The internet behemoth we know as Google today began as a college dissertation by then-Stanford Ph.D. student Larry Page, who wanted to explore the mathematical properties of the internet, specifically how linking structures work. Using the idea that university research papers often had to list citations, Page conceived a system that rewarded websites that were frequently “cited” a.k.a. being linked to.

Fellow Stanford student Sergey Brin soon joined the project, and the two developed the PageRank algorithm that ranked websites by not just the number of links citing them, but also the quality of those links. The pair gave the search engine, which still only ran on Stanford’s servers at the time, the unfortunate name “BackRub”.

BackRub was not the first internet search engine. Yahoo, also founded by Stanford alums, was already active and dominant at the time. But Page and Brin’s idea to use an automated algorithm to scour the entire internet and rank pages by quality and quantity of backlinks was far more efficient than Yahoo’s method, which used physical staff to list an index of websites. Of course, nobody knew Google’s method was far superior then.

September 1998: Google goes official

Page and Brin changed BackRub’s name to Google (after the mathematical term “googol” meaning one, followed by 100 zeroes) sometime in 1997, and officially registered Google.com on September 17th, 1997, but it wasn’t until September 4th of the next year did Google become an official company. So, September 4 is the day most media use as Google’s official birthday.

June 2000: Yahoo concedes Google’s search solution is better

Although Yahoo was still highly valuable and leading ahead of Google in search engine market share in 2000, Yahoo executives realized their index-based approach could not keep up with the fast-growing vast internet. And on June 26th, 2000, Yahoo announced it would be using Google’s search engine.

But Yahoo wasn’t accepting defeat. It merely saw the partnership with Google as a temporary one while Yahoo worked to rebuild its own search engine.

April 1st, 2004: Google launches Gmail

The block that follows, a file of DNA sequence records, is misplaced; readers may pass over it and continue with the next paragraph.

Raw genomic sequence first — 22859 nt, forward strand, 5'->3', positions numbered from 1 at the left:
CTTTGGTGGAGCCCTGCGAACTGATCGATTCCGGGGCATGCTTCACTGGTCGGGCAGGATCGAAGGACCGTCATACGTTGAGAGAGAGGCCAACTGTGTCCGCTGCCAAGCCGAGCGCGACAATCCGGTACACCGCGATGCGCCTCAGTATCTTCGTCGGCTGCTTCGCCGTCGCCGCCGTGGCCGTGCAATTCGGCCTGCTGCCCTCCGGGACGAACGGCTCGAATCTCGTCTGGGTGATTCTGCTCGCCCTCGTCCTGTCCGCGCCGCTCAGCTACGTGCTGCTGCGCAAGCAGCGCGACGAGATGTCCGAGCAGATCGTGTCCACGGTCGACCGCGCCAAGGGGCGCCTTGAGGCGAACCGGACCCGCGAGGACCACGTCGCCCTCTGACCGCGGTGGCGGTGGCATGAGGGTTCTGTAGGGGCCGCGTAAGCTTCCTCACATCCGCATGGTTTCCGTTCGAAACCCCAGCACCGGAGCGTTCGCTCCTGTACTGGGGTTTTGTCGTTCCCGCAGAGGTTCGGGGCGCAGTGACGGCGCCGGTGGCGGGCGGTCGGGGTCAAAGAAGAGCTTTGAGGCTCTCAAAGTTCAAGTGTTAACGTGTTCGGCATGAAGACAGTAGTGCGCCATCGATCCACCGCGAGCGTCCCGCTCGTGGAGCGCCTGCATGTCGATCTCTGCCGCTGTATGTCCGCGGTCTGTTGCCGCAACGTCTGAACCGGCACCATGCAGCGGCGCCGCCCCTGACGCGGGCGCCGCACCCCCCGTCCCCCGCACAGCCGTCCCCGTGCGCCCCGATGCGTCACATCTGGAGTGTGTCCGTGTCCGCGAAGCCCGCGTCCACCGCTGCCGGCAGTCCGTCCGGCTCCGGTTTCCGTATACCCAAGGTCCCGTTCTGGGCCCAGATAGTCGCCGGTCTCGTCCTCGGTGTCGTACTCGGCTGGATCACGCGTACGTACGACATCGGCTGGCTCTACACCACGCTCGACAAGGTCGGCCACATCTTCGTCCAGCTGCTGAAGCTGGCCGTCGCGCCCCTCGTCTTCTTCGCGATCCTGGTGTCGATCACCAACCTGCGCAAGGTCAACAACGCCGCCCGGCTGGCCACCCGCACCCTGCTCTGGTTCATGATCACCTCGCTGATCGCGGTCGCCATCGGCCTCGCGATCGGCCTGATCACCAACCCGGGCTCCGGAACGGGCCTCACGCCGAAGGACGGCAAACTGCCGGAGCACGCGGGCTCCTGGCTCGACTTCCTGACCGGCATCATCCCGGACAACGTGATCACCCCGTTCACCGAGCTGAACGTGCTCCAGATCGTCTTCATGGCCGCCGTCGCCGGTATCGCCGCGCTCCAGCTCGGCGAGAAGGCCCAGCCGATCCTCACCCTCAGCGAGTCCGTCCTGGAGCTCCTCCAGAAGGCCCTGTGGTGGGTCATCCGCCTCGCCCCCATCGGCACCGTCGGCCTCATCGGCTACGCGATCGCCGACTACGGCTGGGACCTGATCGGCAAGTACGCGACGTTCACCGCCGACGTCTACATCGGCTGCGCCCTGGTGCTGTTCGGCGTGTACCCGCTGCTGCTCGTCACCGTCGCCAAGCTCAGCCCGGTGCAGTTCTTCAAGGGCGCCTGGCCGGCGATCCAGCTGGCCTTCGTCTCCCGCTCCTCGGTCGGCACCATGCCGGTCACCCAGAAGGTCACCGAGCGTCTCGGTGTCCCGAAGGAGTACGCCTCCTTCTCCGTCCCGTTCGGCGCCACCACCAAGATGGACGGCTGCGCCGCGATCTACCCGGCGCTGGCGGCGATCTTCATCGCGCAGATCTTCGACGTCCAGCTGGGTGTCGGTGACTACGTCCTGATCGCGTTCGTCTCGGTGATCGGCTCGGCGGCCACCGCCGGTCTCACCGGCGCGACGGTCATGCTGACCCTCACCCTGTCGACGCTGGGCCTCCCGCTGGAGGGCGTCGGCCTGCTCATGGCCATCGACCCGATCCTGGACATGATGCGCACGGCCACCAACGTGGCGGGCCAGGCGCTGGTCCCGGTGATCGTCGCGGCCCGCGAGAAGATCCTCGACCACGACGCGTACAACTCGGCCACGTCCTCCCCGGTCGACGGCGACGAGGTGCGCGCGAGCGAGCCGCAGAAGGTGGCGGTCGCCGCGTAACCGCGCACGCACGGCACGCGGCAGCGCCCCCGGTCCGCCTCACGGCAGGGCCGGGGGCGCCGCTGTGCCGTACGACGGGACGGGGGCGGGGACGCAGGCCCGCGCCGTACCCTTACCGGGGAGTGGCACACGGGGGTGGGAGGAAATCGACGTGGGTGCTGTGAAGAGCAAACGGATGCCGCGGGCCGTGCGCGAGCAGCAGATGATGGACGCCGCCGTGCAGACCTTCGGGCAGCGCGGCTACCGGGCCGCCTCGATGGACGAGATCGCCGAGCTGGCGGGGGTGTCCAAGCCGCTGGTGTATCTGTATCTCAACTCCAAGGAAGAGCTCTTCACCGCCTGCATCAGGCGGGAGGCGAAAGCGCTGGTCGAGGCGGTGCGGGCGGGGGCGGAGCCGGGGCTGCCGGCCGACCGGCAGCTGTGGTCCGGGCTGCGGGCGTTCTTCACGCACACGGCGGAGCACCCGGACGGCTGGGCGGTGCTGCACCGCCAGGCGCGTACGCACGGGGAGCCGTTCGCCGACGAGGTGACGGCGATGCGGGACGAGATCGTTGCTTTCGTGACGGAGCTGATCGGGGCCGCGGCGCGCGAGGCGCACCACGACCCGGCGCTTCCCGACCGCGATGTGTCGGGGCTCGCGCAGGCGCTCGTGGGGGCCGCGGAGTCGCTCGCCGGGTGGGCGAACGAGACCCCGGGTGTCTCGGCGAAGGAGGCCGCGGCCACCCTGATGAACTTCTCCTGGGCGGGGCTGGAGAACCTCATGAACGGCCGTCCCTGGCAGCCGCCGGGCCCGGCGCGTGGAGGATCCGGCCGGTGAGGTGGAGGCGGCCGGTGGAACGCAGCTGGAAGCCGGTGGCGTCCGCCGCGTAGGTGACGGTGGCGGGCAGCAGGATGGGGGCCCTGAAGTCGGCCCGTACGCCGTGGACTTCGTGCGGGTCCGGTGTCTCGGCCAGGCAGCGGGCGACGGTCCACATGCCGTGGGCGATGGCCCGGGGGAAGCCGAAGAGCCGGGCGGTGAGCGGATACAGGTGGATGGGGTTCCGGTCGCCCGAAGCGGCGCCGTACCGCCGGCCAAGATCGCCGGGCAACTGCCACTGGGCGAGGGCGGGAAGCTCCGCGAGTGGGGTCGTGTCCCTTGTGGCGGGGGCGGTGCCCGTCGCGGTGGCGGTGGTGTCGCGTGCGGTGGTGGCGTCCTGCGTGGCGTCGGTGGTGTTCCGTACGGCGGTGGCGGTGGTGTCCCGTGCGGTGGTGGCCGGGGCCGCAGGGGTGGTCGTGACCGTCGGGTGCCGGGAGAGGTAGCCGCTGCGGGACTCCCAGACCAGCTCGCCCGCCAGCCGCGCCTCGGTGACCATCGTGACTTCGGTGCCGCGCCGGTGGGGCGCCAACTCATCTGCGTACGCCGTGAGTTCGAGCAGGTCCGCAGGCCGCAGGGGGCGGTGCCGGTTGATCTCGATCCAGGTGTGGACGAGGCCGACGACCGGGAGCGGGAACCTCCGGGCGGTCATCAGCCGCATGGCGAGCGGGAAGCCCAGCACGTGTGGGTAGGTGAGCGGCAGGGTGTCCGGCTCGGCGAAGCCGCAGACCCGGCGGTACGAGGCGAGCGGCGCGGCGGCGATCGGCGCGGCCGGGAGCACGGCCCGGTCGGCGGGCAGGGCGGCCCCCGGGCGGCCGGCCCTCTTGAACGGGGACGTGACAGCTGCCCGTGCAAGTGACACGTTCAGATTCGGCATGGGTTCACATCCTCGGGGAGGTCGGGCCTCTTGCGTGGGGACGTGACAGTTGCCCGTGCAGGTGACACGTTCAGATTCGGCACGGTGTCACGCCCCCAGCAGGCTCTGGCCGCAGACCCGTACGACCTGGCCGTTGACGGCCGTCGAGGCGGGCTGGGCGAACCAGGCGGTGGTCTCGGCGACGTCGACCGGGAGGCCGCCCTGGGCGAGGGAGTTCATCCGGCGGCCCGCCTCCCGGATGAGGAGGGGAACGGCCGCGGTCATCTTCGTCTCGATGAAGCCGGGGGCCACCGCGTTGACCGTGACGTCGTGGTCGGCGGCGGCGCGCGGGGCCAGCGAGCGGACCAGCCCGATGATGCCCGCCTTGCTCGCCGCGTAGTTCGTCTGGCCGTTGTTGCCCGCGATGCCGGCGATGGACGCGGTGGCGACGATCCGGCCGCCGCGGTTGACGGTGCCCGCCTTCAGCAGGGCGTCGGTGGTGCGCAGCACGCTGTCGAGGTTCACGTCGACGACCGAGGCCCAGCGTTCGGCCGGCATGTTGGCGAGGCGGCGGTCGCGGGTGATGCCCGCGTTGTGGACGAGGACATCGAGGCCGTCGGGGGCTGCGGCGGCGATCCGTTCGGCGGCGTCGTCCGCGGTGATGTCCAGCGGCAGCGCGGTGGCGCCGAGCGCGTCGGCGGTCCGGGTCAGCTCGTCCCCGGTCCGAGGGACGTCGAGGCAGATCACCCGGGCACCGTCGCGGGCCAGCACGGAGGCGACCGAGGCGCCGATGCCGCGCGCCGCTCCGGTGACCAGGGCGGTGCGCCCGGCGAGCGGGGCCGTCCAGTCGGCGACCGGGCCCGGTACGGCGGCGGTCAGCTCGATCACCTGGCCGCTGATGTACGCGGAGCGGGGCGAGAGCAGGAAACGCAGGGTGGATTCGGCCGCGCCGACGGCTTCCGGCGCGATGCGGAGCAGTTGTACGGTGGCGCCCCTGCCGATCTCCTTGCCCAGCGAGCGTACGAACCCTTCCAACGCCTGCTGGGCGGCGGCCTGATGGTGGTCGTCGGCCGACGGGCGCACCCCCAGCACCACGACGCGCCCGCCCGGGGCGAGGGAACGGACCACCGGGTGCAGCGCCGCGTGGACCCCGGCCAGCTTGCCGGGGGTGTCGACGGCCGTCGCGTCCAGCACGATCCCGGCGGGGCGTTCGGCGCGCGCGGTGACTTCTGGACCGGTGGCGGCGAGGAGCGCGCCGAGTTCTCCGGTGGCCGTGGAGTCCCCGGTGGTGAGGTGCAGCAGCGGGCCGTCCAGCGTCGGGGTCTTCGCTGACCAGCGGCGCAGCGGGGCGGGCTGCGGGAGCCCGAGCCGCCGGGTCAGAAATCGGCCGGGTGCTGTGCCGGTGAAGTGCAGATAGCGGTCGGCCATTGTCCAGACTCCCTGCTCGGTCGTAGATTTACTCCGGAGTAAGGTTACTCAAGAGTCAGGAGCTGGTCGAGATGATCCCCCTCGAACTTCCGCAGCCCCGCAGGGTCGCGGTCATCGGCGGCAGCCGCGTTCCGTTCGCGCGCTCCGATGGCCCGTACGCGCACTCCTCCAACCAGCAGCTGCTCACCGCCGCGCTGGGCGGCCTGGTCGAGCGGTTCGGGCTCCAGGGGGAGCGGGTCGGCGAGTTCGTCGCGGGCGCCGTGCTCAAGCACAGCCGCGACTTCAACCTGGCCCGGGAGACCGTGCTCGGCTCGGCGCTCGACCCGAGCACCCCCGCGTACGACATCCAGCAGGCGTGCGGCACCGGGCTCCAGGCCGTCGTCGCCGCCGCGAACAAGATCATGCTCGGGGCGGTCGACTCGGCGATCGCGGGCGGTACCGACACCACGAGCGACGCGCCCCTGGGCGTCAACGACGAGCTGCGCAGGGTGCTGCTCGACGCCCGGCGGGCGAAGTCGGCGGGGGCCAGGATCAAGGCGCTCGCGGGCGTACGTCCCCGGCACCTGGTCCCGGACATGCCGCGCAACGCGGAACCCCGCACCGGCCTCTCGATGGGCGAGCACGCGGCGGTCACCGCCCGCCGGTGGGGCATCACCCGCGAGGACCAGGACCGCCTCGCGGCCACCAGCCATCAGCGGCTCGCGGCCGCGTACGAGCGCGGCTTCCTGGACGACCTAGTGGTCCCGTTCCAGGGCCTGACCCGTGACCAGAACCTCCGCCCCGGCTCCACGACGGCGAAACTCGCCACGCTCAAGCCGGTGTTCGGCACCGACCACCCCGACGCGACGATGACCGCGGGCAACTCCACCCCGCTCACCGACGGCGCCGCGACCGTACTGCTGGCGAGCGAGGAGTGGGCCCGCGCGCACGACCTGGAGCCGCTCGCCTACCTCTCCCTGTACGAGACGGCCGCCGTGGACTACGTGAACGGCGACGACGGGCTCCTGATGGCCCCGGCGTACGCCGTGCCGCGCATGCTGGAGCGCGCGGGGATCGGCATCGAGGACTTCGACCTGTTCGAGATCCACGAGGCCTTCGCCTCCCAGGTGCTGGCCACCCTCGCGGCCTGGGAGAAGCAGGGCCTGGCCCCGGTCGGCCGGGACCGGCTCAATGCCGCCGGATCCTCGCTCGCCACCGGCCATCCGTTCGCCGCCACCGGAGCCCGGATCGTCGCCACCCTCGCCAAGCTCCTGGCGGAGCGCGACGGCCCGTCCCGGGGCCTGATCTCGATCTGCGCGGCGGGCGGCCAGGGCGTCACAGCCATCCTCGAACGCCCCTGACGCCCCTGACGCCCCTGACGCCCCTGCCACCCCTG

April 29th, 2004: Google goes public

April 2004 would prove to be a busy month for Google. The company filed an IPO (Initial Public Offering) on April 19th, and by April 29th, the company was officially public, with an evaluation of $27 billion.

February 8th, 2005: Google launches Maps

The mapping service began life in early 2005 as a desktop-only service, but it really wouldn’t be until smartphones became ubiquitous, did Google Maps become the must-use service it is today. According to The Guardian, Steve Jobs personally called Google to work together to ensure the app launched with the first iPhone.

October 22nd, 2008: the first Android phone launches

The HTC Dream (known as T-Mobile G1 in the US) was announced in September 2008 and hit stores in October 2008. It wasn’t as elegant as the iPhone 3G which was already out at the time, but it introduced Android to the world, an open-source mobile OS with deep integration of Google’s services.

October 20th, 2016: Google ventures into hardware with the Pixel

Even though Google Pixel phones never sold enough to be considered a hit or even mainstream, its launch is still a crucial moment in Google’s history, as it marked the software juggernaut’s first real foray into hardware. Sure, Google had toyed with the idea before with the Nexus series, but the Pixel was supposedly Google’s version of the iPhone — a device with hardware and software built by Google. Of course, this wasn’t quite true with the first few Pixels, as the hardware was manufactured by Taiwan phone maker HTC.

August 2, 2021: Google announces its own smartphone silicon

Google teased/previewed its upcoming Pixel 6 smartphone last month, and while the phone is quite a looker, the big news coming from this announcement is the fact it will run on Google’s own SoC, Tensor. While it’s not known if Google manufactured all parts of the SoC, it’s confirmed Google at the very least designed it from the ground up.

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